What's the fastest-growing advertising medium on the block? It's not the internet. It's cinema advertising, and it's becoming the hot, new tool for advertisers nationwide. While major players including Levi's, Nike and Sony are taking their campaigns to the silver screen, small businesses can also benefit from reaching this affluent, captive audience of moviegoers--without taking a major bite out of their budgets.
Although cinema advertising is still a relatively small share of total U.S. ad spending, it's projected to double in size from about $470 million in 2004 to more than $1 billion in 2008, according to communications industry forecast estimates from media merchant bank Veronis Suhler Stevenson. And what do moviegoers think of this change? Consumer studies by Arbitron in 2002 and 2003 found that more than two-thirds of adults and about 7 out of 10 teens don't mind ads played before a movie. In fact, adults who frequent the theater monthly arrive an average of 19 minutes early and are exposed to a range of marketing media, including video programming in the lobby, posters, counter cards, coupons and even advertising on popcorn bags.
Reach a Desirable Audience
Arbitron studies reveal that moviegoers are highly educated and are more likely to have household incomes above $75,000. The largest percentage of viewers is between 18 and 49 years old, according to Mediamark Research. And Scarborough Research reports that frequent moviegoers are much more likely to invest their money in automobiles, financial services, entertainment technology, telecommunications and travel than the national average. For example, moviegoers are 85 percent more likely to pay $35,000 or more for a car, and frequent moviegoers are 50 percent more likely to spend $150 or more on their cell phone bills.
Couple this with the high ad recall rates for those exposed to theater advertising, and it's easy to see why entrepreneurs are choosing to advertise in cinemas. Moviegoers remember advertising messages as much as five to six times better than TV viewers, according to studies conducted by RoperASW and Nielsen Media Research for Regal CineMedia and the Cabletelevision Advertising Bureau.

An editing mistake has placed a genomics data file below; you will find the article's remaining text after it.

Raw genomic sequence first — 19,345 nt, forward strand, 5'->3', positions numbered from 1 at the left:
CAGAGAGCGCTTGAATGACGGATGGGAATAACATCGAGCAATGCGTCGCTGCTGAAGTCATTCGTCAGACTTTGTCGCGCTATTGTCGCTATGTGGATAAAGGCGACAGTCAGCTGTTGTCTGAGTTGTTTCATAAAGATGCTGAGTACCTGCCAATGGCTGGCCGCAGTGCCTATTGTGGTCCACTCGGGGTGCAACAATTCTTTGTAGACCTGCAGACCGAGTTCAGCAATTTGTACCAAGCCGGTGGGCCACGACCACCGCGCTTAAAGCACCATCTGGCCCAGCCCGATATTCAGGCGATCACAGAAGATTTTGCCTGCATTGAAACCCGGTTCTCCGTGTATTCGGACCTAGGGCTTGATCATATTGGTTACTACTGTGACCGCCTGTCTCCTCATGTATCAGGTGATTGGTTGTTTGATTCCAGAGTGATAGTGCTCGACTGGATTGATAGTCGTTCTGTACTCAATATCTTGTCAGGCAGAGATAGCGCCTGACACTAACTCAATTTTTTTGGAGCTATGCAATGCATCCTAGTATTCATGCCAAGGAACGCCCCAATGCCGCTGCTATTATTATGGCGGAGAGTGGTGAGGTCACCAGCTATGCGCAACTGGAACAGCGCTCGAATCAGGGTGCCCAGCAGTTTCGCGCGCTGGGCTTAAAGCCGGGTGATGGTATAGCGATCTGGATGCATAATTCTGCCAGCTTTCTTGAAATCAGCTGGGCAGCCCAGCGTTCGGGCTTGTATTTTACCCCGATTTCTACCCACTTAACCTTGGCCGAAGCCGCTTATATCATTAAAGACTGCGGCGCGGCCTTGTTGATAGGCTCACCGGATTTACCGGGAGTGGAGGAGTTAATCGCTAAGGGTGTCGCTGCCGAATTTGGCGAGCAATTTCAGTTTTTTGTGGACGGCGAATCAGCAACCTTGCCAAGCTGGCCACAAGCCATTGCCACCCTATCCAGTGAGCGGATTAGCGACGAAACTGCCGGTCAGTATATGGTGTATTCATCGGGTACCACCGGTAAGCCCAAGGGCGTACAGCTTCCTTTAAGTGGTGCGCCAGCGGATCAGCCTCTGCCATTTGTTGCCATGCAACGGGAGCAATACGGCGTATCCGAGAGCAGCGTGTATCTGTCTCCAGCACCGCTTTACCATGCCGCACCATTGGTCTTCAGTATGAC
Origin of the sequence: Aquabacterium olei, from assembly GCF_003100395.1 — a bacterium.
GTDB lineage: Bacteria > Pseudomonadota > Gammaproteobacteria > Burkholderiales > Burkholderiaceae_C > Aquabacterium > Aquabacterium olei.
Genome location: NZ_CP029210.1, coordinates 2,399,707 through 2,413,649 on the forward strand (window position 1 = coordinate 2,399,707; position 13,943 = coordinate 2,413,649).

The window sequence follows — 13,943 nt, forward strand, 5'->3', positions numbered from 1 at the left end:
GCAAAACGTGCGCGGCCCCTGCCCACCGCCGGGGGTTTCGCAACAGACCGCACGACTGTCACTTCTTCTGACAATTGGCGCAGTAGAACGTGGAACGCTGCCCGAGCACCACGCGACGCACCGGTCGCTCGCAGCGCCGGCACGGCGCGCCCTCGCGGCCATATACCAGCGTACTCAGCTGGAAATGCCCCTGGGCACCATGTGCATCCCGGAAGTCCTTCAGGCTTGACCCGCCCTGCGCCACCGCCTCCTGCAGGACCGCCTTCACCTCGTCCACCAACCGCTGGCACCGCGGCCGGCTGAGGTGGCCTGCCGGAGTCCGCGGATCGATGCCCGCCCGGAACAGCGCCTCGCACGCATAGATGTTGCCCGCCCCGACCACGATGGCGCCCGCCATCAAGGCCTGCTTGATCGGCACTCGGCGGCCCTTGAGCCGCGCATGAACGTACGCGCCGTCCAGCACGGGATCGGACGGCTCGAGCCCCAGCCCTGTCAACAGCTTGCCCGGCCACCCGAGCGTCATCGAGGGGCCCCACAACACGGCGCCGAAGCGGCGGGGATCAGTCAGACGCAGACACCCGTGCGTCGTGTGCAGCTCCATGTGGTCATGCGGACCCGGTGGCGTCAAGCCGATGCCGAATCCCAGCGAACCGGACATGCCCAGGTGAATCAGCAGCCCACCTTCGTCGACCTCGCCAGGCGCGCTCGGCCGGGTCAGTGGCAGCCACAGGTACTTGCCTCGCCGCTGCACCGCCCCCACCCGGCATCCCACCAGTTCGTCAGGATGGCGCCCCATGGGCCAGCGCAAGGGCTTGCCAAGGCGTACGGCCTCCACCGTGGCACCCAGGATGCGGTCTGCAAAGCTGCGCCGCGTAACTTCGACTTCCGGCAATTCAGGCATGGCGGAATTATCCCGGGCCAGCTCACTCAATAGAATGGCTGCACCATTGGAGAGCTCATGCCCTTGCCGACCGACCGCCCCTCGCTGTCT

Choose Slides or Video
There are several cinema ad formats to choose from. Screenvision, the largest national network, with exclusive access to 14,000 screens in several major theater chains, offers cinema spots, still image advertising (analog or digital slides) and in-theater promotional opportunities.
The nation's largest movie chain, Knoxville, Tennessee-based Regal Entertainment Group, has eliminated most slide advertising and invested $75 million to create a digital network. Now, on nearly 5,300 of Regal's screens, moviegoers view The 2wenty, short-form entertainment segments interspersed with ads to comprise a 20-minute digital pre-show. Small-business advertisers don't need to come equipped with their own spots, however. Tom Reilly, vice president of regional sales for Denver-based Regal CineMedia, says his company's production partner, Thought Equity, can provide small-business advertisers with big-screen spots for as little as $500.
Place a Low-Cost, High-Reach Campaign
Whether you choose slides or video (called rolling stock), the bottom line is that cinema advertising is just plain affordable. You can make a national, regional or local buy. Each theater has multiple screens, and for regional advertisers, for example, the cost per 15-second spot with a minimum buy of four weeks is $25 per screen, per week. So suppose you owned an internet cafe and you chose to advertise at the six-screen theater closest to your location. Your cost would be just $150 per week, not including production. If your internet cafe had multiple locations, you'd simply add more theaters and screens.
Here's a final tip: For best results, run your spot for eight weeks or more to maximize your reach, since the audience changes with each movie. It's a great, low-cost way to communicate with a high-quality audience, no matter how large or small your market area.